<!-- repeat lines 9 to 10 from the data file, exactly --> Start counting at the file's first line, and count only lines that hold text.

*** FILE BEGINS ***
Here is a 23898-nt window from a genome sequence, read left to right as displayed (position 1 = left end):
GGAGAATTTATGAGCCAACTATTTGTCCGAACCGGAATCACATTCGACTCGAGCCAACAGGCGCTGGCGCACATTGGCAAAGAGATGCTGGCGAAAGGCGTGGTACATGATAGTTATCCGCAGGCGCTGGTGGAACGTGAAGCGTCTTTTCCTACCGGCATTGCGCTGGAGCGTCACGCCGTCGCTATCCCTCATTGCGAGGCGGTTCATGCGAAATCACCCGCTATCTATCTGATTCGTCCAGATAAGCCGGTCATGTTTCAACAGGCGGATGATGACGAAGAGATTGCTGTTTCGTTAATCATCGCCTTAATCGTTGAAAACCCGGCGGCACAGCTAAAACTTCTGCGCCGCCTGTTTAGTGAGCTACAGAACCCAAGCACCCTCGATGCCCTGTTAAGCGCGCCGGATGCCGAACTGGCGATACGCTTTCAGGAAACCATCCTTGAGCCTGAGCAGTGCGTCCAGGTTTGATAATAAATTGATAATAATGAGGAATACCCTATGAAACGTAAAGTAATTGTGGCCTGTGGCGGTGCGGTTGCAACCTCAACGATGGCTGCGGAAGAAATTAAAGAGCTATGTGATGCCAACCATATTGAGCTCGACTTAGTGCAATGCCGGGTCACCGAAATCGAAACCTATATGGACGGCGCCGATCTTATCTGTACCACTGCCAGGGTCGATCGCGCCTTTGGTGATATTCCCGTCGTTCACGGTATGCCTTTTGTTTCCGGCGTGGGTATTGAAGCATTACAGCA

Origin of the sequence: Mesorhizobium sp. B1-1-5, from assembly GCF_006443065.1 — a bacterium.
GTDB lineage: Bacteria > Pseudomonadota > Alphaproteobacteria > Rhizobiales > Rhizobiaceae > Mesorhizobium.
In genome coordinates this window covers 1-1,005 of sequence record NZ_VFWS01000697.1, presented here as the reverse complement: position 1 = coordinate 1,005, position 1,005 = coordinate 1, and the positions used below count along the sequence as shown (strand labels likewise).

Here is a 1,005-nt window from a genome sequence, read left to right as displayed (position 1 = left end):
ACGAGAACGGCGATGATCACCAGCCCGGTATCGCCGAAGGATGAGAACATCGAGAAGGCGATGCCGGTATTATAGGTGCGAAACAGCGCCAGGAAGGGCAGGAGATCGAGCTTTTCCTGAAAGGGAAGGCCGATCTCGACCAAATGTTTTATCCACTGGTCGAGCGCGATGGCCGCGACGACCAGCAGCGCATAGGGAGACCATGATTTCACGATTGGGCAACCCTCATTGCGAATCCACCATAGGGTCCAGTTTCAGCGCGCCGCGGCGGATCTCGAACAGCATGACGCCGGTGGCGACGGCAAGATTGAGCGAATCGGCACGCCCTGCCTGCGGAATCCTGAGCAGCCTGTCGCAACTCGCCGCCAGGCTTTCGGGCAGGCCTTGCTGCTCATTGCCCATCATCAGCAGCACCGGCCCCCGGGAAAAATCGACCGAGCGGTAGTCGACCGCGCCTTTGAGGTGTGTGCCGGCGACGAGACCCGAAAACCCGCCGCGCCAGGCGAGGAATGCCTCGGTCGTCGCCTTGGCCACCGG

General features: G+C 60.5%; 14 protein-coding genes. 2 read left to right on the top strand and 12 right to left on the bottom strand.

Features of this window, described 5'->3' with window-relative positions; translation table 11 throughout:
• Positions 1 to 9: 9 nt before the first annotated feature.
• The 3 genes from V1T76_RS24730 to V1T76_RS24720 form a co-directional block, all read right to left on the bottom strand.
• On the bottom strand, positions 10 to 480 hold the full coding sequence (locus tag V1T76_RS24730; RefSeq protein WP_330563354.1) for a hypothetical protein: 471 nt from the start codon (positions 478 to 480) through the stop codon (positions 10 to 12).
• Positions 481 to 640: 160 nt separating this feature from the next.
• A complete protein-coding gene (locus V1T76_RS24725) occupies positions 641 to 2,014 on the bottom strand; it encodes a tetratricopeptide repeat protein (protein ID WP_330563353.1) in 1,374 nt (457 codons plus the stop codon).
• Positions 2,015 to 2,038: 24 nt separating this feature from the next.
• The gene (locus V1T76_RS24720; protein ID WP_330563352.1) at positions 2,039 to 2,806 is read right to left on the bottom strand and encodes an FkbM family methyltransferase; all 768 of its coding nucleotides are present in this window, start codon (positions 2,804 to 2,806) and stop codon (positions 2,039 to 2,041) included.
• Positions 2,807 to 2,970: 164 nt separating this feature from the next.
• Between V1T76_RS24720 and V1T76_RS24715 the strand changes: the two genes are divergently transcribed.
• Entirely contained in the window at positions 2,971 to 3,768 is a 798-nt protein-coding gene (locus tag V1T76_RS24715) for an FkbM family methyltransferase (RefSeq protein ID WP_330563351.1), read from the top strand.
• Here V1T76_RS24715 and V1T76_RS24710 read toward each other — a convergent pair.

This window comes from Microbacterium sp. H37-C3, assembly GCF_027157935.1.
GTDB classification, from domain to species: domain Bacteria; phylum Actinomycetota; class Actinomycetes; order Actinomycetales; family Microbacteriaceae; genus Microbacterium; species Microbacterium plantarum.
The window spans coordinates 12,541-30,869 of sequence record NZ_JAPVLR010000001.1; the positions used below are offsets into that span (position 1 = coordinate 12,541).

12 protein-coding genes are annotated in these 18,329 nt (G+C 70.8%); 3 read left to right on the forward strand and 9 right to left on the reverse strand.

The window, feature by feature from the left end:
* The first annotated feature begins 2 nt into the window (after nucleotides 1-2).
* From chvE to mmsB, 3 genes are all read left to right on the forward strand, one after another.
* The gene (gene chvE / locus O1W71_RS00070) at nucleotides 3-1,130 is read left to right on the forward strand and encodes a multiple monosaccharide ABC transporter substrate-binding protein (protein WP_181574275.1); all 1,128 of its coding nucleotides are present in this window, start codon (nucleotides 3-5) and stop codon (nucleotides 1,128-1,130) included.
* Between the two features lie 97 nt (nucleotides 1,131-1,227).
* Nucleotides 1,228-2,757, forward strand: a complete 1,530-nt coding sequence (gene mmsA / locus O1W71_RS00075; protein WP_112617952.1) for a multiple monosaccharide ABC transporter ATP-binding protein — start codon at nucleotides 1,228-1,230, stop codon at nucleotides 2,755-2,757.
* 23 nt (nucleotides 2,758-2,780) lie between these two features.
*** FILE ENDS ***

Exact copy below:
Features of this window, described 5'->3' with window-relative positions; translation table 11 throughout:
• Positions 1 to 9: 9 nt before the first annotated feature.